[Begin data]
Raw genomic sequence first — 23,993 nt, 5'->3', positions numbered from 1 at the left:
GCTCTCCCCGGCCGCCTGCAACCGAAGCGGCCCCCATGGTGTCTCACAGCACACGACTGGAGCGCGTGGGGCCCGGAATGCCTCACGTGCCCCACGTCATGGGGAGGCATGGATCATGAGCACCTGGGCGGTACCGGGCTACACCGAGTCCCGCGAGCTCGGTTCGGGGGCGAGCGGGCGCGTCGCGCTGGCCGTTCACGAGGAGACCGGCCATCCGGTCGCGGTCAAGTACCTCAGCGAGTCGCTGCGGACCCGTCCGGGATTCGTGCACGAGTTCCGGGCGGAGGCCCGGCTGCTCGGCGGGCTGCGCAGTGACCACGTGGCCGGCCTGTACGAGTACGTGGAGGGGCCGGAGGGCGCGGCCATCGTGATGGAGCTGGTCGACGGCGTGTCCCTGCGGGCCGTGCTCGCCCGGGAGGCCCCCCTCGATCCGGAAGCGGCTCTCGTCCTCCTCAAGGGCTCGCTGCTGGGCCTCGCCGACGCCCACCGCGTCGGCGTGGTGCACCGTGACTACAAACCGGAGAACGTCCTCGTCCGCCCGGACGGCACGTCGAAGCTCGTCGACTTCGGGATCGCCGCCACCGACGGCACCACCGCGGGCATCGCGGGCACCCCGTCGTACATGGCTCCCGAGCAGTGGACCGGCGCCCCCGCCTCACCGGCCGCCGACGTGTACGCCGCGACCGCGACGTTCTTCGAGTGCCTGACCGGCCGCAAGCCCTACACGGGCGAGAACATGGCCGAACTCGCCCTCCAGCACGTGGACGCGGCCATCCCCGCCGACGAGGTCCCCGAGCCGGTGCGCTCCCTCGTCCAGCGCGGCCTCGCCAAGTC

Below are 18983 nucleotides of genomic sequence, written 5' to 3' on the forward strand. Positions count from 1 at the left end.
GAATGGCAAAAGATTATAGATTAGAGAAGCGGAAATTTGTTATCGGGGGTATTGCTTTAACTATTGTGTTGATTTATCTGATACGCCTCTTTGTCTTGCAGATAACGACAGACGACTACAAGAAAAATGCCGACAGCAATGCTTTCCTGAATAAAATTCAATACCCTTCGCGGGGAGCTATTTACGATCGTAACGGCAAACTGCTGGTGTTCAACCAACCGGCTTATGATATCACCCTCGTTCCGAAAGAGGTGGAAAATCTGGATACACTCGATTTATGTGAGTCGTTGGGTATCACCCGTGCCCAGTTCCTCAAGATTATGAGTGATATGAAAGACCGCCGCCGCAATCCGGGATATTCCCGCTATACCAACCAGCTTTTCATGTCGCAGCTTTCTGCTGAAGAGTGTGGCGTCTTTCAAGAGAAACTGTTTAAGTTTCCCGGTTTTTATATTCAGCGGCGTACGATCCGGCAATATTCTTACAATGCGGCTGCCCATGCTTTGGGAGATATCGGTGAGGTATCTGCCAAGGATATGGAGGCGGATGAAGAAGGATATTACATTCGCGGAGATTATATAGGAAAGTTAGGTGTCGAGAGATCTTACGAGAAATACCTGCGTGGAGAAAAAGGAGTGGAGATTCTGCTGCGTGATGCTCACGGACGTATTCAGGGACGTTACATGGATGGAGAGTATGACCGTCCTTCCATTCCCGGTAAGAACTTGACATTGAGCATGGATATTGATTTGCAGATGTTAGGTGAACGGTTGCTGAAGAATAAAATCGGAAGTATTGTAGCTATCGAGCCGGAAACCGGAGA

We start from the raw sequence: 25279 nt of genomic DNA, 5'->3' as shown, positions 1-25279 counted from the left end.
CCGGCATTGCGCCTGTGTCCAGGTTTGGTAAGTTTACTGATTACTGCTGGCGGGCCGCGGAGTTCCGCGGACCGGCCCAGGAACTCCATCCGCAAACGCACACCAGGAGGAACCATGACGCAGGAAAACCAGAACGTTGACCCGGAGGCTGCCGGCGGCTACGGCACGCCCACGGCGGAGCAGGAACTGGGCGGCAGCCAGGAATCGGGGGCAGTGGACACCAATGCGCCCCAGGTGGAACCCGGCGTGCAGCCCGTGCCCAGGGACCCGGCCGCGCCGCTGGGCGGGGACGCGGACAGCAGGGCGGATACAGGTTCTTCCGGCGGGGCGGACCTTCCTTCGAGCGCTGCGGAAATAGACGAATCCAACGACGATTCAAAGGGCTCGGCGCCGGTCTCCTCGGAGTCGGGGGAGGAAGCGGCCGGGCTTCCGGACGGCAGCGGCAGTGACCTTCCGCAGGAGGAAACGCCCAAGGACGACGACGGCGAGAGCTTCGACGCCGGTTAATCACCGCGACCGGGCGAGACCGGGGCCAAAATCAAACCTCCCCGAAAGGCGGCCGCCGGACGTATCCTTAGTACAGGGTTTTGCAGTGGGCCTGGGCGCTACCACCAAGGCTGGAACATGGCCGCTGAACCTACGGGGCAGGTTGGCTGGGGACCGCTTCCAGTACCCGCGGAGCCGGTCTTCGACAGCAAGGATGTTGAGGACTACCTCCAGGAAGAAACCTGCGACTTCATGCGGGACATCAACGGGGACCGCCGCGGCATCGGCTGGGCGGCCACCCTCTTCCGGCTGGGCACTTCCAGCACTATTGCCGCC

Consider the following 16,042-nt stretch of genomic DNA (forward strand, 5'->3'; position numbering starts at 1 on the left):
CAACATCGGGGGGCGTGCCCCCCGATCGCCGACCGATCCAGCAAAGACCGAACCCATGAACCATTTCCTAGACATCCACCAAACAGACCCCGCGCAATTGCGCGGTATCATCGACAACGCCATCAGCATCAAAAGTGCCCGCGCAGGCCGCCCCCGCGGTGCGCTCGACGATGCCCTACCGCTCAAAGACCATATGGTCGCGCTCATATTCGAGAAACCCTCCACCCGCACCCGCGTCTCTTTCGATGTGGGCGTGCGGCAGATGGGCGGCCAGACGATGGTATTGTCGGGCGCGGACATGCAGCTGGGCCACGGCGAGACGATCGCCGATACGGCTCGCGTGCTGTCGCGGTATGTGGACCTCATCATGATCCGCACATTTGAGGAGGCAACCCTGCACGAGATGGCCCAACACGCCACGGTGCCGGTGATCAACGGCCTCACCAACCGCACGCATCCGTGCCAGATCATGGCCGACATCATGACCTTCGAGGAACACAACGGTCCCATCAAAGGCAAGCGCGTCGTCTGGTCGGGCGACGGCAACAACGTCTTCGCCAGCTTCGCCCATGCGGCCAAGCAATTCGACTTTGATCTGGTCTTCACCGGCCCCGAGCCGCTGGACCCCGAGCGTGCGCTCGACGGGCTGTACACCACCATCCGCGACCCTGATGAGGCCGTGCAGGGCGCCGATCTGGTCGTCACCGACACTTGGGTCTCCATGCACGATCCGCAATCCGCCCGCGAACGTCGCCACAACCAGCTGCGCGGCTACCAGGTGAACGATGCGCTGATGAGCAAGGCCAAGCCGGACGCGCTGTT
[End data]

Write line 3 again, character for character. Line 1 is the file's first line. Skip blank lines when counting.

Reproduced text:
Below are 18983 nucleotides of genomic sequence, written 5' to 3' on the forward strand. Positions count from 1 at the left end.